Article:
Plants, like nuts, flax seeds and pumpkin seeds, are rich in another type of omega-3 fatty acid, alpha-linolenic acid, which your body can convert to DHA and EPA. What your body can't do, however, is make DHA and EPA on its own.
These essential acids are necessary for things like brain functioning and normal growth and development, and they may also help lower inflammation. Reducing inflammation in the body leads to better overall health. As the article in Harvard Health states, however, taking high doses doesn't necessarily give you that better health or aid in disease prevention.
Fish oil supplements are easy to take and convenient. The health benefits from fish oil are one reason Americans spend more than $1 billion a year on over-the-counter fish oil. It is also being added to other foods. But the benefits are questionable, the article reports.
A study of nearly 26,000 people in the January 2019 issue of the New England Journal of Medicine found that people who took fish oil supplements did not have lower rates of heart problems or cancer than those taking a placebo.
As Harvard Health notes, these supplements appear to be particularly beneficial for those don't eat fish. The article also reports that diets high in fatty fish or fish oil supplements may offer some protection against some types of cancer.
Fish, Health and Weight Loss
While the current evidence on the benefits of fish oil supplements for weight loss is mixed, some studies show that eating fish and seafood helps improve your health. A review featured in the May 2012 issue of Global Journal of Health Sciences found that people who eat diets high in seafood are healthier than those who don't.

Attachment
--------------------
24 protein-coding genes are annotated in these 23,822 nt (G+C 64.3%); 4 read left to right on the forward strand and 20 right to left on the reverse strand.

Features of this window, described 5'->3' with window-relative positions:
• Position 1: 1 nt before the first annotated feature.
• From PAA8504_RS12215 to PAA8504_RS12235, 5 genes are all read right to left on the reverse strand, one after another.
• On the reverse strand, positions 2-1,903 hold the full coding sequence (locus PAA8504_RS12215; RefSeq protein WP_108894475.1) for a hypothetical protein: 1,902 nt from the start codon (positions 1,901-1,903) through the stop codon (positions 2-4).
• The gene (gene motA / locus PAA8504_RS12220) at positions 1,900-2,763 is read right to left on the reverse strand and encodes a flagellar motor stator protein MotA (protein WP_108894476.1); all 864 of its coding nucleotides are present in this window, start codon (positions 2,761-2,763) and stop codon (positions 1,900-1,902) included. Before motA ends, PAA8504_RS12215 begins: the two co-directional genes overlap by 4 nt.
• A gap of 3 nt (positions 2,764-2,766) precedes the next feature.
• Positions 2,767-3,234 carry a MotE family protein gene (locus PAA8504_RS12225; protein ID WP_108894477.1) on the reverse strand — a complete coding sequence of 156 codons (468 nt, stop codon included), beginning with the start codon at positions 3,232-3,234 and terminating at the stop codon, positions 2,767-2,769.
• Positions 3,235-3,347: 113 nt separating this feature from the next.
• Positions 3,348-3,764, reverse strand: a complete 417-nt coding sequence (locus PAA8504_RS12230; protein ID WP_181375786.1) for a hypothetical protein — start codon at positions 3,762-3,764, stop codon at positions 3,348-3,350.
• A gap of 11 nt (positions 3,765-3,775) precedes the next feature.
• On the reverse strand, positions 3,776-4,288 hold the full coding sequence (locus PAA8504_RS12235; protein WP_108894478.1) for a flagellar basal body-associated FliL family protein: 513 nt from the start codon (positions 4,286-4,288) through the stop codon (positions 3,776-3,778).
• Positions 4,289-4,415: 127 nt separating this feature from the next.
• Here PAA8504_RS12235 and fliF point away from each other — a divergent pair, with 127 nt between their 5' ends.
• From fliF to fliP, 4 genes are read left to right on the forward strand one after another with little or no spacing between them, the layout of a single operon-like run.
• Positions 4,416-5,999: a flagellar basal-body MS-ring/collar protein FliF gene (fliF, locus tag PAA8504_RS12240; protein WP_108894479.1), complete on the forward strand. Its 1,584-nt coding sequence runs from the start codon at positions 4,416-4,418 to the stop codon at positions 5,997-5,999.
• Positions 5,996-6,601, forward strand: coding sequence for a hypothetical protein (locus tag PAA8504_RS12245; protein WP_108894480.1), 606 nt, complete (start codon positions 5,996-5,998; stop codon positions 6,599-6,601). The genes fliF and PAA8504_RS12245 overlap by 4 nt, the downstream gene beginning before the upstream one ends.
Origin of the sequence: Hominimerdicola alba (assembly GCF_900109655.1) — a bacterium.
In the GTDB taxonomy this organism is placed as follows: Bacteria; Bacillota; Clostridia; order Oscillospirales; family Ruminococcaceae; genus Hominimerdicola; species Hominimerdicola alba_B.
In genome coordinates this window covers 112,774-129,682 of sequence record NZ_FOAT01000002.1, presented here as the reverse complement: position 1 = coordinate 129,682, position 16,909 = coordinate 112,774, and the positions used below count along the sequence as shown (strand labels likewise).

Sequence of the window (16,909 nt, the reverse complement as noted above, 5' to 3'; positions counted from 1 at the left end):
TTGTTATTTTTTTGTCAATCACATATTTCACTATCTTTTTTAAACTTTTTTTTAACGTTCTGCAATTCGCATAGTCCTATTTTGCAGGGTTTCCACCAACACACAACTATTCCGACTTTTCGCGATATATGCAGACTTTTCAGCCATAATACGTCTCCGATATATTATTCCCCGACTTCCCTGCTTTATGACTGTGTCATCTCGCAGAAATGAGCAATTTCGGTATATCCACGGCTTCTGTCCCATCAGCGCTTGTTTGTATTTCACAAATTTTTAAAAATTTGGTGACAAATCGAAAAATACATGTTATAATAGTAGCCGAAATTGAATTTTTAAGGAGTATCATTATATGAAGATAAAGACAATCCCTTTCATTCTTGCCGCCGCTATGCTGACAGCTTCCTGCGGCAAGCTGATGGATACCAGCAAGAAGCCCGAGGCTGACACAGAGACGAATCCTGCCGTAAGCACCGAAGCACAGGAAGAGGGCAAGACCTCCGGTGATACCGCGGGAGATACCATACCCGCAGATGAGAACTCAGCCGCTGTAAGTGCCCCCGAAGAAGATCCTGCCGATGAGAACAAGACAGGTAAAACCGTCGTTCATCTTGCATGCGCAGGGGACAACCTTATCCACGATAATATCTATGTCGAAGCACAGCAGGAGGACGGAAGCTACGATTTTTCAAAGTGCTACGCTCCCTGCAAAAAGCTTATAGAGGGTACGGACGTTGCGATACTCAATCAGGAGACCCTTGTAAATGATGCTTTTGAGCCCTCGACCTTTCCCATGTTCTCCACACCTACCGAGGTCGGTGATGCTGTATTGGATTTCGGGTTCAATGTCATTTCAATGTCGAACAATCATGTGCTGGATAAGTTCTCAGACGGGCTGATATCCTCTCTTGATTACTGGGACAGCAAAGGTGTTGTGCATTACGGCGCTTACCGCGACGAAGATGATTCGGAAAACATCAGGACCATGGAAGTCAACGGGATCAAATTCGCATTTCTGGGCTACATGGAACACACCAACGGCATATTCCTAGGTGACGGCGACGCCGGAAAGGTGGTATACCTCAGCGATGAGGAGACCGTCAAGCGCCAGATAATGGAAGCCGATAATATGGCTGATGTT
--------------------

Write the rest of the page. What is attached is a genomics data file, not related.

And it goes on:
Researchers concluded that individuals who eat more seafood as well as bioactive components derived from seafood have lower rates of heart disease and type II diabetes. They also stated that seafood helps with infant and child brain and vision development.
The general recommendation is to eat about two servings of fish per week. If you already do that, you may not need fish oil or omega-3s supplements.
Following a Mediterranean-style diet, which includes lots of fish, appears to be a plus in weight loss, according to an article on food and diet published by the Harvard T.H. Chan School of Public Health. Although definitions of a Mediterranean diet can be fuzzy, people who eat a diet high in fish, poultry, nuts and beans tend to gain less weight over the years than those following a diet high in red meat.
The Centers for Disease Control and Prevention also weighed in on the topic of eating fish. To lose weight, the CDC suggests replacing higher-calorie foods with foods are lower in calories but make you feel full. Fish, along with lean meat and poultry, increase satiety while taking in fewer calories.
Read more: The 10 Best Supplements
Consult a Health Care Provider
Fish oil supplements are considered to be an effective treatment for people with high levels of triglycerides in their blood. However, you should still follow your doctor's recommendations, Harvard Health states. Don't use these products without first making sure that they're safe for you.
If you're already taking fish oil supplements on your own, for weight loss or health, with no recommendation from a health care provider, you're probably better off having a conversation with your doctor, who can recommend the right dosage for your needs. The experts at Harvard state that the health benefits from fatty fish may come not just from the fats in fish, but also the vitamins, minerals and supporting molecules contained in the fish.